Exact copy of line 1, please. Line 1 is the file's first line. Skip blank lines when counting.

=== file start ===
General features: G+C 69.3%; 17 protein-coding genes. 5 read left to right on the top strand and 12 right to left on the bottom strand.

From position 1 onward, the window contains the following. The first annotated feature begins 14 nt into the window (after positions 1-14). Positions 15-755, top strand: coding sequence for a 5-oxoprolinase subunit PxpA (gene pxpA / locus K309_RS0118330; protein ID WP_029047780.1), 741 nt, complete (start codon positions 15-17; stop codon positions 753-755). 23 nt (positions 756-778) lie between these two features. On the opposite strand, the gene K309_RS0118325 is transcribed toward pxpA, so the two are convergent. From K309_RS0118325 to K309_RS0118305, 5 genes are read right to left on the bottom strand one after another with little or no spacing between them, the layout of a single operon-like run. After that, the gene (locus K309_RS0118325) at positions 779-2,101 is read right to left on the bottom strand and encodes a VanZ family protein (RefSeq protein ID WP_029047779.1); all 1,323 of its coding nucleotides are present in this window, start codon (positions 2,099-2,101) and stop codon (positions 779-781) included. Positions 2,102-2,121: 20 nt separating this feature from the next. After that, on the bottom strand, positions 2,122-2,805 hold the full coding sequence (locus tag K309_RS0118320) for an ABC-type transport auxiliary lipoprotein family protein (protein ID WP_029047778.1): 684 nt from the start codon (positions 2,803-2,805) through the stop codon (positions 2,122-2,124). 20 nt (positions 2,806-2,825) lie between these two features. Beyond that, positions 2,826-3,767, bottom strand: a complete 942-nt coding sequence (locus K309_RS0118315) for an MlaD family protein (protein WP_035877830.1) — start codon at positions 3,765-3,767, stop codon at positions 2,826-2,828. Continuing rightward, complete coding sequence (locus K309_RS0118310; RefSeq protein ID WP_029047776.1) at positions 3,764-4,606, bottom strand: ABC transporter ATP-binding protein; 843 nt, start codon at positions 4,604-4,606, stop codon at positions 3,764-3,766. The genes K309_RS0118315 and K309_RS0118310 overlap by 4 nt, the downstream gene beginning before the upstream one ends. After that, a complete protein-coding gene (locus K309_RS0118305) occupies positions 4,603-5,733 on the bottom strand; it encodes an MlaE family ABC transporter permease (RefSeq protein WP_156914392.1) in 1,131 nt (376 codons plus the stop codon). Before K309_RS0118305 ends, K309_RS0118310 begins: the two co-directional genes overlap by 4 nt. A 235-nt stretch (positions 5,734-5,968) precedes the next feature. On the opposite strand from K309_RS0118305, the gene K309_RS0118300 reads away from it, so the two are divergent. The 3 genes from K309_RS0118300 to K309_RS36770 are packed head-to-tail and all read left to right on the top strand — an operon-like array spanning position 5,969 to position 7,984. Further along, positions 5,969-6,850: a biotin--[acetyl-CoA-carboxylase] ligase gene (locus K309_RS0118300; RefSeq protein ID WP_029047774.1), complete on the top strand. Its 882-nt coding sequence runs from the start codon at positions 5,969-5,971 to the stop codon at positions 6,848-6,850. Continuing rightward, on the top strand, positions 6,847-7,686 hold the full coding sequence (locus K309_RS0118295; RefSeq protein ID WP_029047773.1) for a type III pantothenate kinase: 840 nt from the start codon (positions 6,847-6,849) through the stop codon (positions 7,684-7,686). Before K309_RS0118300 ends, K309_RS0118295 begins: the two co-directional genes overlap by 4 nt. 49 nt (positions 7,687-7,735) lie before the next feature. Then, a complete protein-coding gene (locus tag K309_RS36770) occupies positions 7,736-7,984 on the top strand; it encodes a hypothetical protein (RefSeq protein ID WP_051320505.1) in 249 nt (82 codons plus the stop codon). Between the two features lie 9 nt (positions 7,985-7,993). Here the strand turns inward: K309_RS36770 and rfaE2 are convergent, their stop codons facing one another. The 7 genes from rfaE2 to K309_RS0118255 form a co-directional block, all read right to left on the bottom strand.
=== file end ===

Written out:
General features: G+C 69.3%; 17 protein-coding genes. 5 read left to right on the top strand and 12 right to left on the bottom strand.